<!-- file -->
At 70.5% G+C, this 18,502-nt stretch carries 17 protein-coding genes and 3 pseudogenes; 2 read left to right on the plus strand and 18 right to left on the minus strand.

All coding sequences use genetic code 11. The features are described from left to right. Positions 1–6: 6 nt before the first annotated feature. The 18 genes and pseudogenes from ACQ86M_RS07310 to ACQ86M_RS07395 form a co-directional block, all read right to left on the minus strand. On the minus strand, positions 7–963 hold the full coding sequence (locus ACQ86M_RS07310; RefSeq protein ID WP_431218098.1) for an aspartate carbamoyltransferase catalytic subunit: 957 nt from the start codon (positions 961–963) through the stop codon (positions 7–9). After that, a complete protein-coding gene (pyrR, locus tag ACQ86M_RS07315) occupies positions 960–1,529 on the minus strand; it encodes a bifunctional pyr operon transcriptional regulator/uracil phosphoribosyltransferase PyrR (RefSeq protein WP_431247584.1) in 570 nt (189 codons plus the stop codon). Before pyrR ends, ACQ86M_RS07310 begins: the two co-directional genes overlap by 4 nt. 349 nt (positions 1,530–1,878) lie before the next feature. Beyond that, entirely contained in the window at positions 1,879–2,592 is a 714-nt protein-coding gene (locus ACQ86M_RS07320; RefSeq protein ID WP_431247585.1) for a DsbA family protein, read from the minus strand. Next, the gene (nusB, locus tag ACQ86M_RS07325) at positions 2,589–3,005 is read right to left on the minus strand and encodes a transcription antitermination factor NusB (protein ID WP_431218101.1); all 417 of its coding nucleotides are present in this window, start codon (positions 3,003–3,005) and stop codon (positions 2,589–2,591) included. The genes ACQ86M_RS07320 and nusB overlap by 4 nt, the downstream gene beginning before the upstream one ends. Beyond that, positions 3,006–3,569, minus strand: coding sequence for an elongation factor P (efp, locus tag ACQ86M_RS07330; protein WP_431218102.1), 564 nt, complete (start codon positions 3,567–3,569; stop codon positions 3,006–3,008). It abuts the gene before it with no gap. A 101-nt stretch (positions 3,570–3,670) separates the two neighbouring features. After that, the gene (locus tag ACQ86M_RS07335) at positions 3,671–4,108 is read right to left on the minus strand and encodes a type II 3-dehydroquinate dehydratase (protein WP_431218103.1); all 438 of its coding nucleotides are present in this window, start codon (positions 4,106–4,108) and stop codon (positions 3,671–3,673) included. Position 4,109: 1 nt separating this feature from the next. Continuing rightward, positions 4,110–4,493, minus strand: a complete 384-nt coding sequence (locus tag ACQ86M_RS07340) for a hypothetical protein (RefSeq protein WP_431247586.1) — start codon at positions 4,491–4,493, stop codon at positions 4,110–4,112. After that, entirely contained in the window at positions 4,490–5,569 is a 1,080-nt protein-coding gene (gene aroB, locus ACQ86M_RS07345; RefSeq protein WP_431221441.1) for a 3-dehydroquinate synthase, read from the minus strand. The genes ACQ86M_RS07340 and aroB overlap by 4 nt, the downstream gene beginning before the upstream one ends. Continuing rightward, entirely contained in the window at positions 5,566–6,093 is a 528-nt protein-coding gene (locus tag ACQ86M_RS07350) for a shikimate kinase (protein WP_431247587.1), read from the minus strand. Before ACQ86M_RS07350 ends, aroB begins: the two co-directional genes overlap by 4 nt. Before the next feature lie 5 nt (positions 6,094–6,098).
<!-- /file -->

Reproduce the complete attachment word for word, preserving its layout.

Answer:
At 70.5% G+C, this 18,502-nt stretch carries 17 protein-coding genes and 3 pseudogenes; 2 read left to right on the plus strand and 18 right to left on the minus strand.

All coding sequences use genetic code 11. The features are described from left to right. Positions 1–6: 6 nt before the first annotated feature. The 18 genes and pseudogenes from ACQ86M_RS07310 to ACQ86M_RS07395 form a co-directional block, all read right to left on the minus strand. On the minus strand, positions 7–963 hold the full coding sequence (locus ACQ86M_RS07310; RefSeq protein ID WP_431218098.1) for an aspartate carbamoyltransferase catalytic subunit: 957 nt from the start codon (positions 961–963) through the stop codon (positions 7–9). After that, a complete protein-coding gene (pyrR, locus tag ACQ86M_RS07315) occupies positions 960–1,529 on the minus strand; it encodes a bifunctional pyr operon transcriptional regulator/uracil phosphoribosyltransferase PyrR (RefSeq protein WP_431247584.1) in 570 nt (189 codons plus the stop codon). Before pyrR ends, ACQ86M_RS07310 begins: the two co-directional genes overlap by 4 nt. 349 nt (positions 1,530–1,878) lie before the next feature. Beyond that, entirely contained in the window at positions 1,879–2,592 is a 714-nt protein-coding gene (locus ACQ86M_RS07320; RefSeq protein ID WP_431247585.1) for a DsbA family protein, read from the minus strand. Next, the gene (nusB, locus tag ACQ86M_RS07325) at positions 2,589–3,005 is read right to left on the minus strand and encodes a transcription antitermination factor NusB (protein ID WP_431218101.1); all 417 of its coding nucleotides are present in this window, start codon (positions 3,003–3,005) and stop codon (positions 2,589–2,591) included. The genes ACQ86M_RS07320 and nusB overlap by 4 nt, the downstream gene beginning before the upstream one ends. Beyond that, positions 3,006–3,569, minus strand: coding sequence for an elongation factor P (efp, locus tag ACQ86M_RS07330; protein WP_431218102.1), 564 nt, complete (start codon positions 3,567–3,569; stop codon positions 3,006–3,008). It abuts the gene before it with no gap. A 101-nt stretch (positions 3,570–3,670) separates the two neighbouring features. After that, the gene (locus tag ACQ86M_RS07335) at positions 3,671–4,108 is read right to left on the minus strand and encodes a type II 3-dehydroquinate dehydratase (protein WP_431218103.1); all 438 of its coding nucleotides are present in this window, start codon (positions 4,106–4,108) and stop codon (positions 3,671–3,673) included. Position 4,109: 1 nt separating this feature from the next. Continuing rightward, positions 4,110–4,493, minus strand: a complete 384-nt coding sequence (locus tag ACQ86M_RS07340) for a hypothetical protein (RefSeq protein WP_431247586.1) — start codon at positions 4,491–4,493, stop codon at positions 4,110–4,112. After that, entirely contained in the window at positions 4,490–5,569 is a 1,080-nt protein-coding gene (gene aroB, locus ACQ86M_RS07345; RefSeq protein WP_431221441.1) for a 3-dehydroquinate synthase, read from the minus strand. The genes ACQ86M_RS07340 and aroB overlap by 4 nt, the downstream gene beginning before the upstream one ends. Continuing rightward, entirely contained in the window at positions 5,566–6,093 is a 528-nt protein-coding gene (locus tag ACQ86M_RS07350) for a shikimate kinase (protein WP_431247587.1), read from the minus strand. Before ACQ86M_RS07350 ends, aroB begins: the two co-directional genes overlap by 4 nt. Before the next feature lie 5 nt (positions 6,094–6,098).